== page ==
Employment Law Updates for April 2017

L&E Global is pleased to present you with the most recent employment law updates for April 2017.

Employment Law Tracker

 

Belgium

Latest Case Law: Belgium: Always check whether a person is competent to fire an employee! A CEO fired an employee for serious cause without being competent to do so. The employee was therefore granted a severance pay by the Labour Court of Appeal. » Read More

Impending Changes of Legislation: Belgium: Unemployment with a Company Allowance: new rules! The National Labour Council has adopted new Collective Bargaining Agreements (CBA’s), which determine the age and the career requirements for the deviant systems of ‘Unemployment with a Company Allowance’. » Read More

Belgium: Reintegration of long-term sick employees now sanctioned The Government has reached an agreement on the sanctions to be imposed on employers and employees who do not fulfill their obligations with regards to the new rules concerning the reintegration of long term sick employees. » Read More

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Canada

Latest Case Law: Canada: Court dismisses union’s application for injunction restraining random drug and alcohol testing The Ontario Superior Court of Justice recently dismissed a Union’s application for an interlocutory injunction restraining random drug and alcohol testing. The Union failed to convince the Court that employees would suffer “irreparable harm” in respect of their privacy interests if the injunction was not granted. » Read More

Impending Changes of Legislation: Canada: Bill to prohibit and prevent genetic discrimination expected to receive Royal Assent Upon receiving Royal Assent and coming into force, Bill S-201 would amend the Canadian Human Rights Act to include a prohibition against discrimination on the basis of genetic characteristics, and amend the Canada Labour Code to entitle employees not to undergo or be required to undergo a genetic test. Contraventions could result in severe fines upon conviction, including fines not exceeding $1,000,000. » Read More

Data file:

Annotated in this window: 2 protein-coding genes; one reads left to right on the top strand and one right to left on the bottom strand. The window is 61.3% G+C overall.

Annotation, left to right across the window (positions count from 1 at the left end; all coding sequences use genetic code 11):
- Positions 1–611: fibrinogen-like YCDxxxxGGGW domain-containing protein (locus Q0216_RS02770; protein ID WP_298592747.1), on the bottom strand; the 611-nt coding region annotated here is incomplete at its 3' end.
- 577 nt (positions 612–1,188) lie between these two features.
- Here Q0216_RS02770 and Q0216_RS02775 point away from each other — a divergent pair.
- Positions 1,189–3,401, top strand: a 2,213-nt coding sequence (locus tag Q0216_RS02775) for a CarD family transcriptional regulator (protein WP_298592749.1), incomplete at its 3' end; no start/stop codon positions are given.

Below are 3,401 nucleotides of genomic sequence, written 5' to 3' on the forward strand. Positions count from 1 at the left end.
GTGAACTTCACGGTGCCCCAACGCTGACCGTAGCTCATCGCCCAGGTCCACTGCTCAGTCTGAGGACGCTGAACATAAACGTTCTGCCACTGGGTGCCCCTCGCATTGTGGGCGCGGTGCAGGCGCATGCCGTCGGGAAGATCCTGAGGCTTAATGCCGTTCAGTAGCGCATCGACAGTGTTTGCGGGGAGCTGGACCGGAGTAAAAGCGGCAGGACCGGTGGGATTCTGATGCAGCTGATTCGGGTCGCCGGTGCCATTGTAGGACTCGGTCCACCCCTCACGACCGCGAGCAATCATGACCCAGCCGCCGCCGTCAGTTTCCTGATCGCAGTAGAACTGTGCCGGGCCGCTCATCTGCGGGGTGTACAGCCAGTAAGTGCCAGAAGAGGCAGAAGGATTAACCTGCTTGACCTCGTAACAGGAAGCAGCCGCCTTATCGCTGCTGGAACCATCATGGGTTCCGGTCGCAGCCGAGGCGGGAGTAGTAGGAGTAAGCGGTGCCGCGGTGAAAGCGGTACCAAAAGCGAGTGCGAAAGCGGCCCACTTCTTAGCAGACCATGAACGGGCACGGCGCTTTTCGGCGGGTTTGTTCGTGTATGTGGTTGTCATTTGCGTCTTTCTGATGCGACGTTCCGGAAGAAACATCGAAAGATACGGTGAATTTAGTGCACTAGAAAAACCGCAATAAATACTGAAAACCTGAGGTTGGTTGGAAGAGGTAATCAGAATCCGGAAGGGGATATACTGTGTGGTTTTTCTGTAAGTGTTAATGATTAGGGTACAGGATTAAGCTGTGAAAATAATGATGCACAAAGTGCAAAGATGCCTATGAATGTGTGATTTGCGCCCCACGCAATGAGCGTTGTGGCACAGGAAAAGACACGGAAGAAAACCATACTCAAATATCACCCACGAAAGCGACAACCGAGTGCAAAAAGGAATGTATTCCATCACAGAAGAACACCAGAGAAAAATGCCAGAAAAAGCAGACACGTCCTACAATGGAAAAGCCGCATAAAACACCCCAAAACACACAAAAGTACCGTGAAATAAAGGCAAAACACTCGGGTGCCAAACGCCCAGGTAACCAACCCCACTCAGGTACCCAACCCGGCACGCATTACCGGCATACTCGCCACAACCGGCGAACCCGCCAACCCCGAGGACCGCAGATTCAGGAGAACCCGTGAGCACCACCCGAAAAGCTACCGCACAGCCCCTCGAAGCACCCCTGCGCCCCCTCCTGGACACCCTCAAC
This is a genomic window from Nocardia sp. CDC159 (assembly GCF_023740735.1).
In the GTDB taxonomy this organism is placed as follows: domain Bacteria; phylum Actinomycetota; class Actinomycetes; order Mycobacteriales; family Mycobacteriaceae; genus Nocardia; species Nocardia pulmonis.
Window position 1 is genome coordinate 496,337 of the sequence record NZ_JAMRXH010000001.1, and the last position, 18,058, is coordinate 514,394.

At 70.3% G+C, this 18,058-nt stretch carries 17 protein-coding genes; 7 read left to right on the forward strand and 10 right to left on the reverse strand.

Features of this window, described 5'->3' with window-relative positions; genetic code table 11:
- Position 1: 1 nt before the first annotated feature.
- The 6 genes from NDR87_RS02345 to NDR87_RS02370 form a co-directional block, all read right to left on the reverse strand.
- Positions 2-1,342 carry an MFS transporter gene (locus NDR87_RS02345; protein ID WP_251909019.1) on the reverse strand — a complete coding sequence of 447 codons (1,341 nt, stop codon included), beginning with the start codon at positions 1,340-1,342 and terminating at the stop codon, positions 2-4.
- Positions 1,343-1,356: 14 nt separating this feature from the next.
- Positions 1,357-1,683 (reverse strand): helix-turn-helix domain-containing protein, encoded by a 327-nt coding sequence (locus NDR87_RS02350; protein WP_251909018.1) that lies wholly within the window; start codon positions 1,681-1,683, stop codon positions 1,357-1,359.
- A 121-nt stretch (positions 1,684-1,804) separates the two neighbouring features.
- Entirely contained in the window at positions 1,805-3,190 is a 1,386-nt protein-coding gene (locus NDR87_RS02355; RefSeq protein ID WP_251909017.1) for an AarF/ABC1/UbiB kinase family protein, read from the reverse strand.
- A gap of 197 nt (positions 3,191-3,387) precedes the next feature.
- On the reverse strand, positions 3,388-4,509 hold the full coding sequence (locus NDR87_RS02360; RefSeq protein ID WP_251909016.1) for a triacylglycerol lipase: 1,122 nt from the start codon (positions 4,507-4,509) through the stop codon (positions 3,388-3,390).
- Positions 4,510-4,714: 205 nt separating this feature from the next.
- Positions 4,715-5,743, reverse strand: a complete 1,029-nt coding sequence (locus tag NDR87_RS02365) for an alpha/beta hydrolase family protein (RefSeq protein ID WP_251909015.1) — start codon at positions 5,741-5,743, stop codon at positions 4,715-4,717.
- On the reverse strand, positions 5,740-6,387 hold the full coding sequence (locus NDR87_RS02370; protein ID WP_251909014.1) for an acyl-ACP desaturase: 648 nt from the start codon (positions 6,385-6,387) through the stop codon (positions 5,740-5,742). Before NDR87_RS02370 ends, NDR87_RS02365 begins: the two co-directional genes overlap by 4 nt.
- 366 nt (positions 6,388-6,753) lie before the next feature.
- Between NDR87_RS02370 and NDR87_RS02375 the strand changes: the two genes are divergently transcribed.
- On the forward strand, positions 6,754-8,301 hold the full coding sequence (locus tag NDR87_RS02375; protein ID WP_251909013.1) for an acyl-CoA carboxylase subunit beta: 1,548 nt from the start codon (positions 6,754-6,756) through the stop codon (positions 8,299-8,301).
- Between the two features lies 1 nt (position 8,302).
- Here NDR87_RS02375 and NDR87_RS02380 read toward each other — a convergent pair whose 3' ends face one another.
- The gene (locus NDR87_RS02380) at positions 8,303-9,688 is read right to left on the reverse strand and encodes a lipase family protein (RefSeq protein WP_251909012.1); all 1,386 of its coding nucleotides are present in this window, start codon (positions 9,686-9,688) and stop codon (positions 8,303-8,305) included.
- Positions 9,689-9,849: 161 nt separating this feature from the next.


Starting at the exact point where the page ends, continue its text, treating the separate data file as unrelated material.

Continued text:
Other Observations: Canada: Federal Government announces extension to parental leave In its 2017 Federal Budget, the Government of Canada has proposed changes to Employment Insurance Parental Leave and Maternity Leave Benefits. The changes would extend benefits for up to 18 months from the current 12 months, but the overall rate of compensation would be lower. The changes would also increase the number of weeks for which pregnant women can claim benefits before their due date. » Read More

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China

Latest Case Law: China: Employees would be liable for breaching the non-disclosure of remuneration information clause agreed upon by both parties The current PRC Labor Law, Labor Contract Law and other related laws and regulations as well as judicial interpretations do not prohibit specifying the remuneration information as confidential information. Therefore, the non-disclosure of remuneration information clause agreed based on both parties’ real intention shall be valid, and the employee violating such clause shall assume corresponding responsibilities. » Read More

Impending Changes of Legislation: China: The new work permit system for foreigners working in China has been implemented across China as of April 1, 2017 As of April 1, 2017, foreigners who intend to work in China shall apply for the new permit(s) before working in China. » Read More

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France

Latest Case Law: France: A fixed-term contract may include a suspensive condition Legal limitations of the causes of termination of the fixed-term contract do not prevent the provision of a clause, which implements a suspension of the contract. » Read More